The hashtag #CNNBlackmail is some high-level internet, some third-degree online hoodoo. In order to understand it, you have to know, first, that an anonymous Reddit user named HanAssholeSolo made a video by superimposing the CNN logo on old Wrestlemania footage of Donald Trump tackling Vince McMahon. That’s called satire. Repurposing pop culture with comically amateur video editing is internet degree one. The second degree happened when the president retweeted the video to his 33.3 million Twitter followers, prompting the commentariat to disgorge a clutch of takes. It also prompted CNN to go looking for the real person behind the Reddit presence named, I reiterate, HanAssholeSolo.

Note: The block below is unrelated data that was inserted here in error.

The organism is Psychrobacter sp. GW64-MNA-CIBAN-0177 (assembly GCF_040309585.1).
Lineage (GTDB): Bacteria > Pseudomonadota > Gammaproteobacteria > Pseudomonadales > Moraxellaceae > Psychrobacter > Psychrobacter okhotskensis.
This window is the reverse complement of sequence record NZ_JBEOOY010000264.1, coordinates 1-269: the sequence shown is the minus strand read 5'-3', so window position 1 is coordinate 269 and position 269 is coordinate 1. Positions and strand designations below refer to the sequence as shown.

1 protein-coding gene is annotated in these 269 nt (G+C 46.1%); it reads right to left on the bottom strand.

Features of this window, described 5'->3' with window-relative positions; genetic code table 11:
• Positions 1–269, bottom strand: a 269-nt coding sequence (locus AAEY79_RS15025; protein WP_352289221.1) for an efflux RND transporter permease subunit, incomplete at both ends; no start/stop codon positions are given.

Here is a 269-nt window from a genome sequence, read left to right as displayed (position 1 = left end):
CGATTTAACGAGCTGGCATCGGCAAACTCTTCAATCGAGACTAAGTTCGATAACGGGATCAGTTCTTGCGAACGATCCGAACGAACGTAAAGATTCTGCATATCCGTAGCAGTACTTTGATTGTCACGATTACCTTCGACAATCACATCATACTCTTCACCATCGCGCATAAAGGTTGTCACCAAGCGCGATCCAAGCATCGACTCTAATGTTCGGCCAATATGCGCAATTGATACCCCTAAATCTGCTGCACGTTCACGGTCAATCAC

They found him. They elected to preserve his anonymity, though, after he issued a written apology and promised not to make any more trouble. Judging by this passage in their own report, CNN reserved the right to out him if he messes with them again:
CNN is not publishing “HanA**holeSolo’s” name because he is a private citizen who has issued an extensive statement of apology, showed his remorse by saying he has taken down all his offending posts, and because he said he is not going to repeat this ugly behavior on social media again. In addition, he said his statement could serve as an example to others not to do the same. CNN reserves the right to publish his identity should any of that change.
Emphasis added, naturally. The third degree of internet set in when Trump supporters interpreted that last sentence as a threat and coined the hashtag #CNNBlackmail. Let no one call me a Trump supporter, but I kind of have to agree with them. What CNN did strongly resembles blackmail. Consideration after the jump.